Bentley is well under way with development of the second bespoke model from its Mulliner coachbuilding division, both as a way of celebrating the luxury car maker’s venerable W12 engine and previewing the design of its first pure-electric models.
The Volkswagen Group’s 6.0-litre W12 engine – the only mass-produced powerplant of this format – turned 20 years old this year, having served in a range of flagship Audi, Volkswagen and, most prominently, Bentley models. It is currently only used by the latter marque and will be retired shortly after the launch of the next Mulliner car as Bentley moves towards an all-electric future.
According to a source at the Crewe firm, the new creation will be based on the Continental GT Coupé (its predecessor, the Bacalar, was based on the Convertible) but will feature bespoke styling in line with its far more exclusive build run, a unique technical make-up, heightened levels of personalisation and a far higher list price than that of the standard car. The new model is being designed and engineered in line with the expansion of the Mulliner division, which will launch the finished product in 2023, 80 years on from the start of the coachbuilder’s relationship with Bentley.
It is believed that high demand for the £1.5 million Bacalar (all 12 examples of which sold out even before the first was completed) has prompted Bentley to up the build run for its hard-top successor, 25 of which will be built. It will be priced from between £1.5m and £2m, but the extent of Mulliner’s personalisation offering means that most, if not all, examples will sell for more than £2m, making this Bentley’s most expensive creation yet.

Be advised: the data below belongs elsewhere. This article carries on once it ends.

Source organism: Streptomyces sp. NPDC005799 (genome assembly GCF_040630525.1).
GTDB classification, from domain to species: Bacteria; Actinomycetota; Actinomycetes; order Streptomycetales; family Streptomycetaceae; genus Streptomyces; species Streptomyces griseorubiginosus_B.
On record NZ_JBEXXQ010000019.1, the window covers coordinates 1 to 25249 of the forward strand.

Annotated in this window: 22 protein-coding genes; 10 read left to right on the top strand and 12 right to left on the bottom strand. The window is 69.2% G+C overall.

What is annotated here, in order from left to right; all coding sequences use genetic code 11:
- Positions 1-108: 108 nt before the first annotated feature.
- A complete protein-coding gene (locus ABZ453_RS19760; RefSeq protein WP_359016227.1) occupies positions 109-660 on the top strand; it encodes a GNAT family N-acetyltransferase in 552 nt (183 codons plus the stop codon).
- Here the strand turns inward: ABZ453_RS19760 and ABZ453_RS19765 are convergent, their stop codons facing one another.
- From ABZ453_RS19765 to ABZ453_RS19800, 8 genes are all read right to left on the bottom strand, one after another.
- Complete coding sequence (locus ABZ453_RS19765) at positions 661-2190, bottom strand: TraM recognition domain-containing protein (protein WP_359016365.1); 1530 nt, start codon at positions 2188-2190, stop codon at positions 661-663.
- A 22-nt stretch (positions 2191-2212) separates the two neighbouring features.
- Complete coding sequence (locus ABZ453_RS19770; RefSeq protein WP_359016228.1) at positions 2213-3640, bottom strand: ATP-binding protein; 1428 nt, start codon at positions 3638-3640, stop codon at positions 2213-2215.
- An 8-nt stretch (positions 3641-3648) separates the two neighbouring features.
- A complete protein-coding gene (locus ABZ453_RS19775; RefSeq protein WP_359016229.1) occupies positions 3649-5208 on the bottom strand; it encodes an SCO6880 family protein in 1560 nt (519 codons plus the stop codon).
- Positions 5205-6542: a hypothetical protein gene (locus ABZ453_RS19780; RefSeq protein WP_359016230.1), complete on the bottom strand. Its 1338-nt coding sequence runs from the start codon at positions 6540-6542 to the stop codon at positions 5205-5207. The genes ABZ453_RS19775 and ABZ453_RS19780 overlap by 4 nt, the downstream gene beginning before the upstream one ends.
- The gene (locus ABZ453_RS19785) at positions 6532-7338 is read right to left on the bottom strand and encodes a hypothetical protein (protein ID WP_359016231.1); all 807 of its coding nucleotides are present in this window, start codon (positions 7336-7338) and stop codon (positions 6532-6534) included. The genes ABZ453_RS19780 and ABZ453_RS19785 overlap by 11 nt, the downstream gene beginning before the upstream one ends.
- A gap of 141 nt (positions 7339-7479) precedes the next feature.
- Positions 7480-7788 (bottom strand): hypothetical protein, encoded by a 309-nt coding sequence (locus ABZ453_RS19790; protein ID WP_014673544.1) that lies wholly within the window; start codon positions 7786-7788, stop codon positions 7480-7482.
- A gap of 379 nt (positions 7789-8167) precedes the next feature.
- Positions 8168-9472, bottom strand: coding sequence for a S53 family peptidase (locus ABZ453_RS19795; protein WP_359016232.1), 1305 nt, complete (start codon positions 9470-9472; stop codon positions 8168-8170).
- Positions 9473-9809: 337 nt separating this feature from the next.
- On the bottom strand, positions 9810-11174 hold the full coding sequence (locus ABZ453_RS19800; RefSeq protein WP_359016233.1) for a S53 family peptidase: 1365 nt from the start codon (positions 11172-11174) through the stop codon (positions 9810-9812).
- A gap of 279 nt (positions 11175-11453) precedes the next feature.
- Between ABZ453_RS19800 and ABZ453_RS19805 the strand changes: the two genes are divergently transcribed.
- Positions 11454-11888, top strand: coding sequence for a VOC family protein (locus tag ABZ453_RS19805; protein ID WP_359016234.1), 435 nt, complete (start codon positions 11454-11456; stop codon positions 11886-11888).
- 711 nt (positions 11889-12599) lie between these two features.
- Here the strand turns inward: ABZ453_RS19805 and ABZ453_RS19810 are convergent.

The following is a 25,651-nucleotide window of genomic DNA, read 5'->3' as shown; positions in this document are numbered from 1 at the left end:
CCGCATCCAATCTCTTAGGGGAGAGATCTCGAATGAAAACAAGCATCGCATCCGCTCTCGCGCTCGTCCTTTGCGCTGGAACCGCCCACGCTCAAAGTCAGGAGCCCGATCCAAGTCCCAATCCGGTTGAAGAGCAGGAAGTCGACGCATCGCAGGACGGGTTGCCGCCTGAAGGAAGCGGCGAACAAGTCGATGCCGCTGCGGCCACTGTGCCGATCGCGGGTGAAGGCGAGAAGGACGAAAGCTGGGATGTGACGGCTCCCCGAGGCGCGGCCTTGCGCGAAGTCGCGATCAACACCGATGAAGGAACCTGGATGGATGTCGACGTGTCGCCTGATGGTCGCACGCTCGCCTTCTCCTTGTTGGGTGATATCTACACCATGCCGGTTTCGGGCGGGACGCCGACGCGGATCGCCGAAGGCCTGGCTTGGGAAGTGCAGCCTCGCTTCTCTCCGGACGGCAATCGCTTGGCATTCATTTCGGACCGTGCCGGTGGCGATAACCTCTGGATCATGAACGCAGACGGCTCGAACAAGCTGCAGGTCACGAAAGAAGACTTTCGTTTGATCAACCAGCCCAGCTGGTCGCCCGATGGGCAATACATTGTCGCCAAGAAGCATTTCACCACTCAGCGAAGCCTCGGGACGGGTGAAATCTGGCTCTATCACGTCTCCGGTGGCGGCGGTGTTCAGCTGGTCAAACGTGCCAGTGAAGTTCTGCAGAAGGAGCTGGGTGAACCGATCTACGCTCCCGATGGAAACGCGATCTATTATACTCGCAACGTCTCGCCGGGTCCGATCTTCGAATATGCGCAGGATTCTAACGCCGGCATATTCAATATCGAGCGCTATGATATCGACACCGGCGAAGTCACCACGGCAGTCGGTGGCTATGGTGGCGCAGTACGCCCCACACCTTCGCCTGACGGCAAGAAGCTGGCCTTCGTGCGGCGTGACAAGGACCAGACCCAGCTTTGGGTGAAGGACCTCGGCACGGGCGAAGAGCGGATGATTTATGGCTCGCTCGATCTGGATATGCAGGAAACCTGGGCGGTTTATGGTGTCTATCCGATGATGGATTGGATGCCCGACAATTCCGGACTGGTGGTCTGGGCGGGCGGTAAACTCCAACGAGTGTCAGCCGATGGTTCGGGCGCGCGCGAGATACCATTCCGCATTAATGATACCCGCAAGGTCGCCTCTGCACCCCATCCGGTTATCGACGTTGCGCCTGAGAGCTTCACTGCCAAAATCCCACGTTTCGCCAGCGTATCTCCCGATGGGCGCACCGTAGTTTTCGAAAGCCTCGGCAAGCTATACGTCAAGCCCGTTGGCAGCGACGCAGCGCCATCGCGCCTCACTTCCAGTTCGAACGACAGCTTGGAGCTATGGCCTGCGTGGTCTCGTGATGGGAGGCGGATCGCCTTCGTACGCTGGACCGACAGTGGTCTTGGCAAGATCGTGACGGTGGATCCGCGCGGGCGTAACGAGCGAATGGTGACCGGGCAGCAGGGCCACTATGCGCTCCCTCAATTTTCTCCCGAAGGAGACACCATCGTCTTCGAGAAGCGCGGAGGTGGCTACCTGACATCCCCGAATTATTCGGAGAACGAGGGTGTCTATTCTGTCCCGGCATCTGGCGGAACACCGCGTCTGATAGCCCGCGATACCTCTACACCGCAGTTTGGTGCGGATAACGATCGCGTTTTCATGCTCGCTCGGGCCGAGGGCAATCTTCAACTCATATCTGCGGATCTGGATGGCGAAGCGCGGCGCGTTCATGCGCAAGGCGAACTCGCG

Power will be delivered by an enhanced version of the turbocharged 12-cylinder engine, most likely running in the same state of tune as in the Bacalar and Continental GT Speed. Peak outputs of 650bhp and 664lb ft are expected, and the Mulliner car should reach 62mph from rest in comfortably less than four seconds and surge onwards to a top speed in excess of 200mph. The model is also expected to carry over the Speed’s performance-focused chassis make-up, which boasts enhanced dynamic credentials over the standard Continental courtesy of its stiffer suspension, uprated four-wheel steering system, record-breaking 440mm-diameter carbon-ceramic brake discs and electronic differential at the rear.